History: The casualty

Victor Davis Hanson’s column in yesterday’s Washington Times should not be missed: “What happened to history?” Hanson observes:

We rarely mention our forebears. These were the millions of less fortunate Americans who built the country, handed down to us our institutions, and died keeping them safe.
Such amnesia about them was not always so. Public acknowledgment of prior generations characterized the best orations of Abraham Lincoln, Franklin Roosevelt and John Kennedy, who looked for guidance from, and gave thanks to, their ancestors.
We rarely do.

I would go one step further and observe that the little history that contemporary high school students learn (Hanson refers to it as “therapy”) is more often than not factually wrong — that blacks and women were excluded from the proposition that “all men are created equal,” that the founders believed in the rightness of slavery, that Lincoln was a racist and a politician who would change his tune depending on his audience, that the Civil War didn’t have anything to do with slavery, and so on.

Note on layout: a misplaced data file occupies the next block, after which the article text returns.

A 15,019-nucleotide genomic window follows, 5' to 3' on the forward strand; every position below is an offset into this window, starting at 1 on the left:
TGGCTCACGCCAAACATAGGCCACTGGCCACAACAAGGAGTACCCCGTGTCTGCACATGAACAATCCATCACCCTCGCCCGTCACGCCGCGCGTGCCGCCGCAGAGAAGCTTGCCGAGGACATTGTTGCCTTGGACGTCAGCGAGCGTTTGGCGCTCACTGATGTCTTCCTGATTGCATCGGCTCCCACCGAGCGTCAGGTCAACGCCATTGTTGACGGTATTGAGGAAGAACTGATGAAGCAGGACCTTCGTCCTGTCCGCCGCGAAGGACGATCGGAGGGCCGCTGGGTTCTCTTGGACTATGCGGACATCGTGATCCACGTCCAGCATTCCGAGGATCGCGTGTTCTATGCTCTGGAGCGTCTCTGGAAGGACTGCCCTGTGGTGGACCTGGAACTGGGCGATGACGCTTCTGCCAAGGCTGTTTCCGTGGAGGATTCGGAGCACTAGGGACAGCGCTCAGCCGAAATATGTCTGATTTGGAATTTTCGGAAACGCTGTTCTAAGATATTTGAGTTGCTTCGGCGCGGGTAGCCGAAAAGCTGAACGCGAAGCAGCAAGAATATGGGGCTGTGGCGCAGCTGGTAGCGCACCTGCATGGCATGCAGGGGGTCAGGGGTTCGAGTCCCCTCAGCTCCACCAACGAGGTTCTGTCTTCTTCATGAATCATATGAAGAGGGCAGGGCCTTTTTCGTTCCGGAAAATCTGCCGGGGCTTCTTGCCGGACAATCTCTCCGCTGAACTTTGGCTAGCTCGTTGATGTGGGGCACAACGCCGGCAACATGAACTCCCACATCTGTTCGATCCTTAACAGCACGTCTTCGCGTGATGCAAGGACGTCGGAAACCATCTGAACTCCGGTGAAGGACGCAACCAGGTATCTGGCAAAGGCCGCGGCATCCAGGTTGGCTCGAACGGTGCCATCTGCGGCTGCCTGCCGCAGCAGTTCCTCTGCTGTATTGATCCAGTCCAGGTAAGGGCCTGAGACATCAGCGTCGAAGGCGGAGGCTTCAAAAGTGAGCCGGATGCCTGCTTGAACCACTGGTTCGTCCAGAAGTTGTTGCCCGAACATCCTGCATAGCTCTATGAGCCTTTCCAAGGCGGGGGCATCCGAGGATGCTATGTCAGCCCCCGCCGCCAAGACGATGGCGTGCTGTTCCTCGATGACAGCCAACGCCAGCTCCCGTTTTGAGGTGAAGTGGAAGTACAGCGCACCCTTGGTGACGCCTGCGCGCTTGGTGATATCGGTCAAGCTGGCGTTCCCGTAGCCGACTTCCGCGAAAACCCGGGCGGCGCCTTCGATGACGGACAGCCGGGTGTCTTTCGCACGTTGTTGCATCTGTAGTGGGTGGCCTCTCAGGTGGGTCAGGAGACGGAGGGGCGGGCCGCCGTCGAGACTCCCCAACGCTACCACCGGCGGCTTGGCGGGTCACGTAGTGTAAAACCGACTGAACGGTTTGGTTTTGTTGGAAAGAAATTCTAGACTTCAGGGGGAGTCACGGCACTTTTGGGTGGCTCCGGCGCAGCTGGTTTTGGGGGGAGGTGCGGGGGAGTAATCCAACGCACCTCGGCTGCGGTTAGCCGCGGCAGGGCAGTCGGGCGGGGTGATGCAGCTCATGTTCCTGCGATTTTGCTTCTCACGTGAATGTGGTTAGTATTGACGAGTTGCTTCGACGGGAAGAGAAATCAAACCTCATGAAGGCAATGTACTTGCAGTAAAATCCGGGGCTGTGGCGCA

Hanson observes that we are “the beneficiaries of past sacrifices and wealthy largely because of the toil of others who were far less secure.” I would love to hear his thoughts on what we owe to those who sacrificed and who gave the last full measure on our behalf.
UPDATE: High school history teacher Rob Mandel of Mandelinople writes that I have no idea how bad the situation is and refers me to his post: “My recent kerfuffle.”

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